Leaving Cert Results Day

So today the class of 2019 got their results. Hopefully many have a really good feeling about them. And lots of adults who got their own results many years ago will write about it on the internet, like I am doing now. The predominant message is usually something along the lines of ‘these results don’t define you’, or ‘what’s for you won’t pass you by’, or ‘I got x results and now look what I’m doing’. All good positive messages in my book, but what about the adults writing them, or adults in general – do we live by the same rules? Because it’s not always easy to remember that success or failure in whatever we’re trying to achieve at a particular time (and that’s what the Leaving Cert is for anyone – no more, no less) doesn’t define us. If you know what it is that’s for you, well figure out how not to let it pass you by.

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New album, new show…

I wrote a blog recently about the perils of announcing something before the optimal time. The flip side of that is when you are ready, when you’re sure something is going to happen, when you have all your ducks in a row, it’s a great feeling when you’re ready to tell everyone. So I’m excited this morning to announce my the release of my fourth album (third solo) later this year. It will be just me and the piano this time, playing lots of new compositions and a handful of interpretations. There will be at least one launch party – it will take place in the Hawk’s Well Theatre on Fri Nov 22. Tickets are on sale as of this morning so don’t delay. You can find them, as well as a few more details here.

Standards in time

Imagine the following situation… You are someone who likes to be punctual. You’re meeting someone who you know (from experience) is habitually late. Do you still show up on time?

Spring cleaning in summer…

Doing the work is one thing. Recording albums, producing shows, writing blogs. But it’s also nice to document the work – to have a library of past work that anyone can access. So I’m delighted to say that with the help of the talented James McManus, we have done a full spring clean on my website to make it easier for you all to find your favourite blog posts, theme night and other performances and of course upcoming gig listings. To be more precise, there are video playlists from 10 theme nights from over the last 5 years. Also from the last 2 big teenage theme showcases. Some still to be completed as the sheer number of videos to upload is huge but I’ll be tipping away at it over the next few days and weeks. Once again a big thanks to Kris and Dominika Manulak who have documented beautifully so many performances from over the years. There are brand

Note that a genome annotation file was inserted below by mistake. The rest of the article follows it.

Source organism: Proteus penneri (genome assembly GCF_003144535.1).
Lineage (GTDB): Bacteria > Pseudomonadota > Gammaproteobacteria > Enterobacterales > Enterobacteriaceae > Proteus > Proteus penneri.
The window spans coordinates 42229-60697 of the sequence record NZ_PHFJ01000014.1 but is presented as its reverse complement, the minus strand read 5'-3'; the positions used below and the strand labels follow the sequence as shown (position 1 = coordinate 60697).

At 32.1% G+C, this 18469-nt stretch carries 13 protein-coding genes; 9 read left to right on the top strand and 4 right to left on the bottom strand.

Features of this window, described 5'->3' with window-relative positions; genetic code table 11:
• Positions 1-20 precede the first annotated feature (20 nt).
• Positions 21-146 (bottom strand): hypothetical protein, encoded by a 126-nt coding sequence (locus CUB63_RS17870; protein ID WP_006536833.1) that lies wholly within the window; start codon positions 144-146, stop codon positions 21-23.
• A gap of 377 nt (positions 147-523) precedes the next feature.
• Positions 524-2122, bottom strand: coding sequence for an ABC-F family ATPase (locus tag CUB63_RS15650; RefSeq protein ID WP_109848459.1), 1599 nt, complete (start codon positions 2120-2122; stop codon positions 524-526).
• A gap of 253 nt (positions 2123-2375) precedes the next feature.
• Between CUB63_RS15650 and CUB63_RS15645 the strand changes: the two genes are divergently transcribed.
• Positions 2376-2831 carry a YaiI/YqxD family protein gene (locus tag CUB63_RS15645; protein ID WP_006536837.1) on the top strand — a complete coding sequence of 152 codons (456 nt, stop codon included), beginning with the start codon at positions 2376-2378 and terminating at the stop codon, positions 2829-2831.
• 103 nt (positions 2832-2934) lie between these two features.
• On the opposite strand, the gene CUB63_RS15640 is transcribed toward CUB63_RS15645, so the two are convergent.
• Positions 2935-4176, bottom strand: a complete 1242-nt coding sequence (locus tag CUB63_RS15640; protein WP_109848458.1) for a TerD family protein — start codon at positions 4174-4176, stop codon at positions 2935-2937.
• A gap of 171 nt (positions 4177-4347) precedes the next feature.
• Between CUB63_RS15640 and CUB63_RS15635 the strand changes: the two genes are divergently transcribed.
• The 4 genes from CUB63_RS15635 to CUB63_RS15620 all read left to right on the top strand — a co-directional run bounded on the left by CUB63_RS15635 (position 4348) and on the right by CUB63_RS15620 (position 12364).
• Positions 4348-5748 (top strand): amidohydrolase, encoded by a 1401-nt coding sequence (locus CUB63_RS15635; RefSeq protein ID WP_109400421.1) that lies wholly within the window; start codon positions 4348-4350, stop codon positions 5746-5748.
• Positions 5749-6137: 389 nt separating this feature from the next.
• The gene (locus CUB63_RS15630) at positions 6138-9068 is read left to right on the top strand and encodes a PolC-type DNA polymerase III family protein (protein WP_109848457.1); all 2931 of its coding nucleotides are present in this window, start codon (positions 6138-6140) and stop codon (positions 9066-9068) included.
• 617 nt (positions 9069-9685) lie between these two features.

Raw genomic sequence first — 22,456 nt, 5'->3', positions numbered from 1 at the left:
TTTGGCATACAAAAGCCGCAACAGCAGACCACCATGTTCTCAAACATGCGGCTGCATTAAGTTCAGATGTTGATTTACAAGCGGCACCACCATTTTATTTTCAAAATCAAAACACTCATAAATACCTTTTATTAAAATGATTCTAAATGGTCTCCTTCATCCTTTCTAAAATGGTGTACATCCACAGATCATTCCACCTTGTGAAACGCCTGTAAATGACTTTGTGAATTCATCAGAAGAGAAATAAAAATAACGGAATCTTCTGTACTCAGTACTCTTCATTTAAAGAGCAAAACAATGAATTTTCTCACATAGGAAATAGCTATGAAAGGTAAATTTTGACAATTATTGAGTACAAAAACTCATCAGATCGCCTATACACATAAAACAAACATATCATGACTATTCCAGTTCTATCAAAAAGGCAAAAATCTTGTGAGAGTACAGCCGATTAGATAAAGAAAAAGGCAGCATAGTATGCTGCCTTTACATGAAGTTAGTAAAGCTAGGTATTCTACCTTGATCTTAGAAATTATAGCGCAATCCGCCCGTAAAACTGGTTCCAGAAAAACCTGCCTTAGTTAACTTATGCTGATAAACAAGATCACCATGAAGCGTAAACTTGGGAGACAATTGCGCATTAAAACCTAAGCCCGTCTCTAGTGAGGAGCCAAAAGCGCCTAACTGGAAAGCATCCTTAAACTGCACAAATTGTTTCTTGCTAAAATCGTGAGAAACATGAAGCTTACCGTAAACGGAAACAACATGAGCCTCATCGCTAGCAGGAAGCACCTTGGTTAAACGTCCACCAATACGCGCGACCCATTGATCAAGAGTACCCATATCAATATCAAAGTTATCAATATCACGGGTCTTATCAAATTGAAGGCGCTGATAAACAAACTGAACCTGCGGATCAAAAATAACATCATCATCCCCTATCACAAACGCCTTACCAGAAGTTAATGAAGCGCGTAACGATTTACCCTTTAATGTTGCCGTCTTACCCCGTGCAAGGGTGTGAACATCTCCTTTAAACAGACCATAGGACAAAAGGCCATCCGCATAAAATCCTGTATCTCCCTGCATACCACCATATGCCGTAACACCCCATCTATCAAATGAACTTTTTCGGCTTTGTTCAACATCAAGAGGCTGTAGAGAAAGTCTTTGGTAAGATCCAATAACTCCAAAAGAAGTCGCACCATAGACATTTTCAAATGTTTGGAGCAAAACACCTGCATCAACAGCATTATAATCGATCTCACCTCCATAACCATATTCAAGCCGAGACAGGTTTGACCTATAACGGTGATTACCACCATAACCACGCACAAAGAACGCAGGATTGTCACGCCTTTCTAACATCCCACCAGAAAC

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Effective rehearsing.

So last night we had a blast on stage playing over 30 hit songs from the 1990s. It was one of the few outdoor gigs I play each year, which brings its own challenges in terms of keeping the audience engaged and entertained. My approach on these gigs has been to generally keep the chat to a minimum and let the music do the talking. But that means the music has to be great…tight, right and hard-hitting. Gaps between songs kept as short as possible which means that every single member of the band not only has to play/sing the current song to the best of their ability but also to think ahead to the next song and be ready for whatever challenges it entails. And when you have 30+ new songs and only one chance to play them, there’s not much room for mistakes. And in fairness to the band last night, they were on it. Cues, entrances, delivery,